Ontarians to be nickel and dimed to death in 2016


The new year will cost you a little bit more in Ontario. The Liberal government has a slew of new charges and fee increases that come into effect January 1, 2016 along with new regulations on certain products

Everything from hydro bills to validation stickers for your car will end up costing you more in 2016. In fact, don’t expect to see anything come down if you’re a resident of Ontario.

Residential hydro consumers will still see their hydro bills go up, even though the governing Liberals are planning to remove the controversial debt retirement charge from their monthly statements in 2016.

The Ontario Clean Energy Benefit, which takes 10 per cent off hydro bills, will also expire at the same time. The majority of ratepayers will also be expected to bankroll a proposed program that would offset energy costs for lower-income families.

According to the government, a typical family consuming about 800 kilowatt hours per month would save about $75.60 a year after taxes once the debt retirement charge is removed on Jan. 1, 2016

Changes to fees allow the government to keep costs down for manufacturing and industry, while maintaining safe highways and bridges by making further investments in infrastructure.

The annual fee for dealer/service plate validation and motorcycle dealer/service plate validation under the Highway Traffic Act will increase.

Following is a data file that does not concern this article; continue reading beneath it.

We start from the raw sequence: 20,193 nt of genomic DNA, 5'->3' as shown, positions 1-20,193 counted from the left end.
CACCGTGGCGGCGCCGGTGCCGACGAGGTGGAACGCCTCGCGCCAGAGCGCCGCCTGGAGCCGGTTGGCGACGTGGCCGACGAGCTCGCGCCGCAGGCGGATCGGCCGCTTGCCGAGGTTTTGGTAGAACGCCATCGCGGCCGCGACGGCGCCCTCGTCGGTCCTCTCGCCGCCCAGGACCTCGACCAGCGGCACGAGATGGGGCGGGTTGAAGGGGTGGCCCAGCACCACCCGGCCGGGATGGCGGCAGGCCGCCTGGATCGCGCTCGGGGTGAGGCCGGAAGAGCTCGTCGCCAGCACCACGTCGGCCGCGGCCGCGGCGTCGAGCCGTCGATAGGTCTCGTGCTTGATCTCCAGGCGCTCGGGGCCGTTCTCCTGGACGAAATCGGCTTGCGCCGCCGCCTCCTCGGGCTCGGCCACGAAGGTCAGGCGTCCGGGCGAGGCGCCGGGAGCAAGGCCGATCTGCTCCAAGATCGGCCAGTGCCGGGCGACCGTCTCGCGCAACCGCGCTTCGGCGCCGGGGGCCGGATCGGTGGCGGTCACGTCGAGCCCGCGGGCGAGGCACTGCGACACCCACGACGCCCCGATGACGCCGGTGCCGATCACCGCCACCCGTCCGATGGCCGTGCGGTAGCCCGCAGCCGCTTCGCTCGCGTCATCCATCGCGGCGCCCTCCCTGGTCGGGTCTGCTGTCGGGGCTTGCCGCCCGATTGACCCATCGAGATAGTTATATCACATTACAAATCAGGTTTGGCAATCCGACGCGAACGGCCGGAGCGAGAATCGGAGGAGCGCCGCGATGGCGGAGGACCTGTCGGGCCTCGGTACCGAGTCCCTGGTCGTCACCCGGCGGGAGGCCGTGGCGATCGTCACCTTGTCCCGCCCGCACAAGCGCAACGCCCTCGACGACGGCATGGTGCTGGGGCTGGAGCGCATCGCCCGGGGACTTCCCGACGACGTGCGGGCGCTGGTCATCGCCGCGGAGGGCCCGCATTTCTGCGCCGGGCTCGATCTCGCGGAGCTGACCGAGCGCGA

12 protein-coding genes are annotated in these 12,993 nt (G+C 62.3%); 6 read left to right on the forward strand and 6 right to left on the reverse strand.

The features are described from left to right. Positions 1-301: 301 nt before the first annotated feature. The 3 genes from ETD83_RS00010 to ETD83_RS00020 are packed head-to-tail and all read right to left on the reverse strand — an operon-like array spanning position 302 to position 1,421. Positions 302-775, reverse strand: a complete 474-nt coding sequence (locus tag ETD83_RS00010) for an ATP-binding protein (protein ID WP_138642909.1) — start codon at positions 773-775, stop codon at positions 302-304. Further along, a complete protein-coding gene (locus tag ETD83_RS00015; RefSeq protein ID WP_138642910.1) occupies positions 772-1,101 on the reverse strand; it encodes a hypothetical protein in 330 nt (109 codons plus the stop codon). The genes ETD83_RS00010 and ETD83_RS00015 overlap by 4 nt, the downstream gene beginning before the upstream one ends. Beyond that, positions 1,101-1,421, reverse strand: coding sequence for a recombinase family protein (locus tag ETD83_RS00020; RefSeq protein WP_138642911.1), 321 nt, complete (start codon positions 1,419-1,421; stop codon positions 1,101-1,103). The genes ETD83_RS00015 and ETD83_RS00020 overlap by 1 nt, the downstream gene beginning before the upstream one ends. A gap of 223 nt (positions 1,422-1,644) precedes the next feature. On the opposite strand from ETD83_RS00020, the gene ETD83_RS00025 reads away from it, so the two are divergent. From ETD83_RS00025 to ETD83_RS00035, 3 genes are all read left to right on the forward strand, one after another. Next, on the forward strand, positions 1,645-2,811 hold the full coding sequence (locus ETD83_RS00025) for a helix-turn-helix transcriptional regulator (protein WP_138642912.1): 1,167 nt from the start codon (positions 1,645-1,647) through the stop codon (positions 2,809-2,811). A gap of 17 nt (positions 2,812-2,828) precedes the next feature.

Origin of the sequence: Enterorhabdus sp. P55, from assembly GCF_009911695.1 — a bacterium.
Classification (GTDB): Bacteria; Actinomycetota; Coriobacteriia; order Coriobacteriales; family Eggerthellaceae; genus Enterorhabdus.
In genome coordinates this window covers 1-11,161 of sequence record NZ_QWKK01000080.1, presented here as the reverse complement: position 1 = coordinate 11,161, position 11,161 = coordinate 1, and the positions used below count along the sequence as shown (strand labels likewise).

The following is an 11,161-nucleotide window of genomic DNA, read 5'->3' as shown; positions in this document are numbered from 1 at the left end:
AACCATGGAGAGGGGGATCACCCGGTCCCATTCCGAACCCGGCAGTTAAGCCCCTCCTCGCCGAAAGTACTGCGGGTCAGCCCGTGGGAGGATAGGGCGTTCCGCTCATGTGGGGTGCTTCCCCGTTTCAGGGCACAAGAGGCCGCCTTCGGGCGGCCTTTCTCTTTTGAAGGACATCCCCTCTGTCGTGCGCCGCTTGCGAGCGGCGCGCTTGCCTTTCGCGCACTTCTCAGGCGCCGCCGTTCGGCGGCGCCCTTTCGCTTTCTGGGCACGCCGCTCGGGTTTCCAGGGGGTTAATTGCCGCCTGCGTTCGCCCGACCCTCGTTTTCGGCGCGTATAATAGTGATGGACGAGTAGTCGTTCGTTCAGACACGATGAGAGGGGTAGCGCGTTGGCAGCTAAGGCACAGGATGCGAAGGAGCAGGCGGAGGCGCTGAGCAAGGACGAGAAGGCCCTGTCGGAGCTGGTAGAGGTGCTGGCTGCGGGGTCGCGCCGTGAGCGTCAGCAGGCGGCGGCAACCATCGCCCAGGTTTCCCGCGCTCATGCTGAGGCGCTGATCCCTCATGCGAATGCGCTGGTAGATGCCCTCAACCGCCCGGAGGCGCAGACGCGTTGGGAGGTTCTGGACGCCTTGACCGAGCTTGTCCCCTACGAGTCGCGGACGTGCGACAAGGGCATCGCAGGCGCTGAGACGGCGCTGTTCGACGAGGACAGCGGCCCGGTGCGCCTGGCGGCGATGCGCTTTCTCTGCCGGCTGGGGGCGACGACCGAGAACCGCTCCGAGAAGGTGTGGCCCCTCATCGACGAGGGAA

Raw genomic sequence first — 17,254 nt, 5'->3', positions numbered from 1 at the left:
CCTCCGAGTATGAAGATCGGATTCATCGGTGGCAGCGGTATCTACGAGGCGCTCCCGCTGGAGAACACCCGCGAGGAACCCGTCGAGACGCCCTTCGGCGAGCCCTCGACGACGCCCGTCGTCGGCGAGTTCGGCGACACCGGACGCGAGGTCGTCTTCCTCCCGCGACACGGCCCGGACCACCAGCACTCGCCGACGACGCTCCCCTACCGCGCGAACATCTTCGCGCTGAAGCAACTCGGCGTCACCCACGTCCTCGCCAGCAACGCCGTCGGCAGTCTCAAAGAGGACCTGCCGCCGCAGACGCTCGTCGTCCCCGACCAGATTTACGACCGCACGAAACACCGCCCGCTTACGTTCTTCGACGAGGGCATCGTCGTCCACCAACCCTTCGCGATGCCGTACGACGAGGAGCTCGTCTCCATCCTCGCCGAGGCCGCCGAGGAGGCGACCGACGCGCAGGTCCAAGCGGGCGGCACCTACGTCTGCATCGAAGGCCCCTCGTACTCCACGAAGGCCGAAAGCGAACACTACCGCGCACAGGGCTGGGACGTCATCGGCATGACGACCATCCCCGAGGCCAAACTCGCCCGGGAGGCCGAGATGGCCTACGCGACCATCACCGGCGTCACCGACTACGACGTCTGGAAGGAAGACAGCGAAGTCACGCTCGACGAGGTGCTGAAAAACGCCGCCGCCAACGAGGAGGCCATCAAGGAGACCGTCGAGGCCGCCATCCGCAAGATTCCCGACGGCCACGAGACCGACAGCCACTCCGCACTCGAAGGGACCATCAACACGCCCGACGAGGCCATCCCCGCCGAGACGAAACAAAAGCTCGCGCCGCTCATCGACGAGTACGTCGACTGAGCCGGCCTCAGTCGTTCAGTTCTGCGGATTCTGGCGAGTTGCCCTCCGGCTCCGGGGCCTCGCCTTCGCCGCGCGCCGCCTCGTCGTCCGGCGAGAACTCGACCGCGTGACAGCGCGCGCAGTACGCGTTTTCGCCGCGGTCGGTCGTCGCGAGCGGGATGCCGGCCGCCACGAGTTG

Dealer/Service plate validation increasing from $156 to $172

Motorcycle Dealer/Service plate validation increasing from $87 to $96.

The annual fee for vehicle and trailer permits under the Highway Traffic Act will increase as follows:

Vehicle permit, number plate and validation fees for a trailer from $53 to $59

Permit for motor vehicle and trailer from $14 to $20.

The annual validation fee for farm vehicles collected under the Highway Traffic Act will increase from $123-$975 to $140-$1,110.

The fee applied to unpaid fines under the Provincial Offences Act (POA) will increase from $20 to $40. This increase will encourage the prompt payment of POA fines and will allow municipalities to offset the costs of fine enforcement. This fee has not been increased since 1992. All revenue from this fee goes to municipalities.

The government is committed to a smoke-free Ontario, especially when it comes to preventing young people from taking up smoking.

Regulations under the Smoke-Free Ontario Act will be amended to prohibit the smoking of tobacco on the outdoor grounds of hospitals and psychiatric facilities; and to prohibit smoking and the sale of tobacco on certain Ontario government properties.

Also on January 1, a legislative change to ban the sale of flavoured tobacco will come into force. This will help protect youth from the harmful effects of smoking because flavoured tobacco is more appealing to youth. A supporting regulation will come into force that exempts certain flavoured tobacco products from the ban.

Regulations under the Electronic Cigarettes Act will come into force that:

Prohibit sales of e-cigarettes to youth

Require e-cigarette retailers to have appropriate signage.

Other things to cost you more in 2016.

Gas, expect it rise as the dollar continues to fall

HST – The federal Liberals have not ruled out a hike in the HST

Hospital parking rises by a $1 an hour



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